Dark cherry aromas and notes of pomegranate are evident at first nosing. Beneath the primary fruit character are hints of smoky herbs, dried citrus peel and wood spices. Very dense on the palate, the wine offers robust tannins and a sense of opulence. Dark cherry and pomegranate are echoed in the flavors with a subtle lift of citrus peel in the middle palate while the wine finishes with wonderful hints of Brazilian coffee.
Pinot Noir—chiefly associated with the Burgundy region of France— is grown around the world, mostly in cooler climates. The grape’s tendency to produce tightly packed clusters makes it susceptible to several viticultural hazards involving rot that require diligent canopy management. When young, wines made from Pinot Noir tend to have red fruit aromas of cherries, raspberries and strawberries. As the wine ages, Pinot has the potential to develop more vegetal and earthy aromas that can contribute to the complexity of the wine. Thin skins and low levels of phenolic compounds lend Pinot to producing mostly lightly coloured, medium-bodied and low-tannin wines that can often go through phases of uneven and unpredictable aging.
Sonoma Coast is one of the largest AVAs in Sonoma, covering the mountains along the Pacific coast from the border with Mendocino County to the top of San Pablo Bay. Despite its name, the Sonoma Coast AVA stretches quite a long way inland. Climatically speaking, the Sonoma Coast is decidedly maritime, and is cooler and wetter than the rest of Sonoma County. This is, perhaps obviously, due to its proximity to the Pacific Ocean, and the cooling fog that creeps into the coastal valleys via the Petaluma Gap during the summer. As a result of the cool climate, the distribution of grape varieties differs noticeably from that found in the drier, warmer climes inland. The Burgundy family are out in force here – Pinot Noir and Chardonnay together account for more than 75 percent of the AVA’s wines.
Sourced from the Terra de Promissio Vineyard, the Coastlands Vineyard and the Drake Estate Vineyards, ranging in elevation from 100-300 masl with mainly south-western exposures. All vineyards are irrigated and sustainably farmed.
Grapes were manually harvested and carefully transported to the winery, where they are produced with minimal intervention, including being foot trod instead of machine crushed. Fermentation takes place in oak with punch downs occurring every six hours. The wine is aged in oak (44% new, 56% 2nd use) for 10 months.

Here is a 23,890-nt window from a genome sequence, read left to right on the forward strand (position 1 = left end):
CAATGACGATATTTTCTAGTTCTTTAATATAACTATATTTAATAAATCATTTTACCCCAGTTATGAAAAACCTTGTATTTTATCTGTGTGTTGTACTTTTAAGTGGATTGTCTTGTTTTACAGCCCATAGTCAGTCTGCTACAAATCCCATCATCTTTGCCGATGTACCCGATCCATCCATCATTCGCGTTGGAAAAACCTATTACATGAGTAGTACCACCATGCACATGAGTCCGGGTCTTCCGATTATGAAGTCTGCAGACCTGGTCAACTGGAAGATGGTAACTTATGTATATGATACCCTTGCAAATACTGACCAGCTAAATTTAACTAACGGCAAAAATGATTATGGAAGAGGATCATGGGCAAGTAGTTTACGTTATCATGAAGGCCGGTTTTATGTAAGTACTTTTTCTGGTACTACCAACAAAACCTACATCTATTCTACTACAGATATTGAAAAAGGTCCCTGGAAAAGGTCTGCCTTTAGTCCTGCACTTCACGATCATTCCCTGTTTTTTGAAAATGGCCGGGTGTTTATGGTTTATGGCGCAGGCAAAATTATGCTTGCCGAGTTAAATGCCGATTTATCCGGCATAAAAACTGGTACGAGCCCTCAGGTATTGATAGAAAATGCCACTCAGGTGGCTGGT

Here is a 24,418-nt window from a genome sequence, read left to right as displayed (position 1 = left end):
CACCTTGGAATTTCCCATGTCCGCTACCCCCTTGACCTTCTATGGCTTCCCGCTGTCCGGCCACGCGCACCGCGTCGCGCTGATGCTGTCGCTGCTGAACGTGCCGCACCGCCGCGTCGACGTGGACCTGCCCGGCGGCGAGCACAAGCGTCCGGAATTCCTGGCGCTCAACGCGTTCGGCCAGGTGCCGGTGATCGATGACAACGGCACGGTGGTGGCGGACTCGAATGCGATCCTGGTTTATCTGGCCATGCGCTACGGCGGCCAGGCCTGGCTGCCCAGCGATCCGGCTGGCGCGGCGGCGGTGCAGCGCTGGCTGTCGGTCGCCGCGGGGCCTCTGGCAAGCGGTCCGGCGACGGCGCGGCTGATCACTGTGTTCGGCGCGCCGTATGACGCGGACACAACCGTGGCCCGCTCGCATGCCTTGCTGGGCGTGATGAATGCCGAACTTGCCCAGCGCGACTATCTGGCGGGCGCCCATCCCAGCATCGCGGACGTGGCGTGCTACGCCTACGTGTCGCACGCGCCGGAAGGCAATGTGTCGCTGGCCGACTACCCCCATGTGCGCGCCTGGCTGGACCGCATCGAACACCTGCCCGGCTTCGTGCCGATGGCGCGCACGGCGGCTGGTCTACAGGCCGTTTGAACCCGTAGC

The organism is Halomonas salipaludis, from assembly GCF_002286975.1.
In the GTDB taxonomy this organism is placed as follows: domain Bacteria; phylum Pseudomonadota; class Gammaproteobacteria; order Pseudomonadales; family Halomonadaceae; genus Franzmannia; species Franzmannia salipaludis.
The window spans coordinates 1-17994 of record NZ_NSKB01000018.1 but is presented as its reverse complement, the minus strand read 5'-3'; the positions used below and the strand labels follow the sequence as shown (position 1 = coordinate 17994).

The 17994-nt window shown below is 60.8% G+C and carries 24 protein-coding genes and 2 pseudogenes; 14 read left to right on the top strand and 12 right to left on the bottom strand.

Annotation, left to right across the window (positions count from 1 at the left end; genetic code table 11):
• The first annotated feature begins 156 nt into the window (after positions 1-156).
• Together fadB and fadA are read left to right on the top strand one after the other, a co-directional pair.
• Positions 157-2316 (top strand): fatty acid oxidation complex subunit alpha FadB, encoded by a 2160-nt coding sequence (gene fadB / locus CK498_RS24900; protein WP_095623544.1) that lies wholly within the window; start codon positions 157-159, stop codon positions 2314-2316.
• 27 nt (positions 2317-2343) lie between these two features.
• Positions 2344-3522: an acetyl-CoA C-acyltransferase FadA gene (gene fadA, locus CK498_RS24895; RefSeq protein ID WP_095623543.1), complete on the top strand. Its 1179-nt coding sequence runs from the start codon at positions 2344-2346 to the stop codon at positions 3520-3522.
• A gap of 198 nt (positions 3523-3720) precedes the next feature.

Started in the 1970s by longtime friends Burt Williams and Ed Selyem, this was one of the first “garagistes” in Sonoma County. Using grapes sourced from small vineyards in the Russian River Valley, the original name “Hacienda del Rio” was later changed to Williams Selyem. Experimenting with new techniques and sourcing from the best vineyards in the region afforded the wines such acclaim that they were presold long before release, something that continues to this day. In the United States, there is a 6 month to 1 year wait list to be put on the mailing list to buy wines for release. In 1997, viticulturist and entrepreneur John Dyson and his wife Kathe purchased the Williams Selyem brand that had become too big for the original partners to manage. By that time, annual production was more than 10,000 cases – still small by most industry standards, but much larger than Burt and Ed had ever imagined when they bottled their first few barrels! The new owners brought famed winemaker Bob Cabral on board and the winery really began to take shape. They purchased their own vineyards, including a couple from the cool Sonoma Coast AVA, which allowed them to experiment with Burgundian varieties. They discovered that in the warmer parts of the Russian River Valley, Dijon clones of Pinot Noir ripen too quickly, so they utilize California heritage clones, with thicker skins and longer hang times, instead. Williams Selyem produces single vineyard offerings from their own vineyards as well as from the best growers in Sonoma, leveraging contracts signed over 30 years ago. The wines are still fermented in open-top dairy tanks, like they were in the 70s, using an indigenous Williams Selyem yeast clone discovered from a Zinfandel ferment in 1984. Non-interventionist techniques in the vineyard, coupled with a keen eye on phenolic ripeness, 25% whole-cluster fermentation and aging only in Francois Freres Burgundian oak barrels brought international acclaim to the wines, though they were (and are) almost impossible to find outside the US. In 2009, Wine Enthusiast gave the 2006 Litton Estate Pinot Noir 100 points, the first North American Pinot to be awarded a perfect score by a major international publication. Today, Jeff Managhas is Winemaker, with Chris Bowland managing the vineyards. Jeff prefers a more subtle, Old-World approach to winemaking and his first wines have been met with overwhelming critical approval.